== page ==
Blended Families Need Careful Estate Planning

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When planning for a blended family, it is important to keep a few things in mind. In Ohio, a surviving spouse has certain rights at the death of their spouse. These rights include the ability to take certain vehicles outside of probate, a superior right to administer an estate if the deceased spouse did not have a will, and the right to “take against the will.” The right to take against the will allows a surviving spouse to inherit almost what he or she would inherit if the deceased spouse passed without a will.

When designing an estate plan, it isn’t always easy to determine how to equally divide assets between a spouse and children. It may be difficult to anticipate what everyone’s future needs will be. If the plan is to fairly treat a surviving spouse and surviving children, you need to make sure that your attorney plans for the possibility that a surviving spouse could take against the will. Planning for this possibility can avoid a lot of headaches down the road.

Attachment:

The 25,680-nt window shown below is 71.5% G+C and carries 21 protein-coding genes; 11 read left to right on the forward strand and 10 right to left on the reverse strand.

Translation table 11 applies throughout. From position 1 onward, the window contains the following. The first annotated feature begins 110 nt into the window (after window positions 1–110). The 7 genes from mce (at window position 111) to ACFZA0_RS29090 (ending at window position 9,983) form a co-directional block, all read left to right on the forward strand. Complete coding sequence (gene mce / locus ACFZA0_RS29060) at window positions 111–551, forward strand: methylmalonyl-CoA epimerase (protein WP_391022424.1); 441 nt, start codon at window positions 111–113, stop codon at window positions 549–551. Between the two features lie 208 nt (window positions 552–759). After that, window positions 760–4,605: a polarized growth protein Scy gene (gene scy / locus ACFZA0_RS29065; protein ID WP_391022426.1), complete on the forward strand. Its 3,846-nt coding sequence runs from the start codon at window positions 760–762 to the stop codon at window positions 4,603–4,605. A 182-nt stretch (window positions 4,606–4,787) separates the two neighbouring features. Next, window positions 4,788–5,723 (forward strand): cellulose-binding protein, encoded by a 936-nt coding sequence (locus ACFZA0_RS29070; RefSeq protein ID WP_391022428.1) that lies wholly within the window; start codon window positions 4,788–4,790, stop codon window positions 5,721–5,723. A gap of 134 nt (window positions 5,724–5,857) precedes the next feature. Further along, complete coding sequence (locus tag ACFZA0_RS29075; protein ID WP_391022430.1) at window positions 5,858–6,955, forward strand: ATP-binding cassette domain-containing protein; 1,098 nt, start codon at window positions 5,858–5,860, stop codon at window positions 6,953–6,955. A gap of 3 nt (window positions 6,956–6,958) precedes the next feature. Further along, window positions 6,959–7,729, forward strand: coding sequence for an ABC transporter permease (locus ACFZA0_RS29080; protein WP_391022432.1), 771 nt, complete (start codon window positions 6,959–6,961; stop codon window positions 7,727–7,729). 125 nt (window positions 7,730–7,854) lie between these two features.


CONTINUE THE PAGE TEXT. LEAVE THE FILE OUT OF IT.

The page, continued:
Christopher Greene
Christopher M. Greene is a graduate of Denison University and Case Western Reserve University School of Law. During law school, Chris worked as a law clerk for a two northeast Ohio law firms. This background provides a strong foundation for advising clients in estate planning. Chris established his own law firm in 2016 after serving as general counsel for a family business.